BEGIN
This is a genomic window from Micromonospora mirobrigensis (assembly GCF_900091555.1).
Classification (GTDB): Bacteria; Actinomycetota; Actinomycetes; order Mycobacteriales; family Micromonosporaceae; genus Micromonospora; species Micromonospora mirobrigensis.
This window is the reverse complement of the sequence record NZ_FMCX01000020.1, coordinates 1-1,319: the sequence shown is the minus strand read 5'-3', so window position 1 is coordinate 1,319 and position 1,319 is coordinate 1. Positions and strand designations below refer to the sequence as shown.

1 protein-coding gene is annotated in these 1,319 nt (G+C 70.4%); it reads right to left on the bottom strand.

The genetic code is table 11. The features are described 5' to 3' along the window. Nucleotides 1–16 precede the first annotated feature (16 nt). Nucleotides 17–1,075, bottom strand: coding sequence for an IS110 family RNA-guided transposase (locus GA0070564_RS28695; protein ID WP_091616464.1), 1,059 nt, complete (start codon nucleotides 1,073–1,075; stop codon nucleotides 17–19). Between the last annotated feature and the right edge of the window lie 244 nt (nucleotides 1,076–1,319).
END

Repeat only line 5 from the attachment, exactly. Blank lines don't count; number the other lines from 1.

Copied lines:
The genetic code is table 11. The features are described 5' to 3' along the window. Nucleotides 1–16 precede the first annotated feature (16 nt). Nucleotides 17–1,075, bottom strand: coding sequence for an IS110 family RNA-guided transposase (locus GA0070564_RS28695; protein ID WP_091616464.1), 1,059 nt, complete (start codon nucleotides 1,073–1,075; stop codon nucleotides 17–19). Between the last annotated feature and the right edge of the window lie 244 nt (nucleotides 1,076–1,319).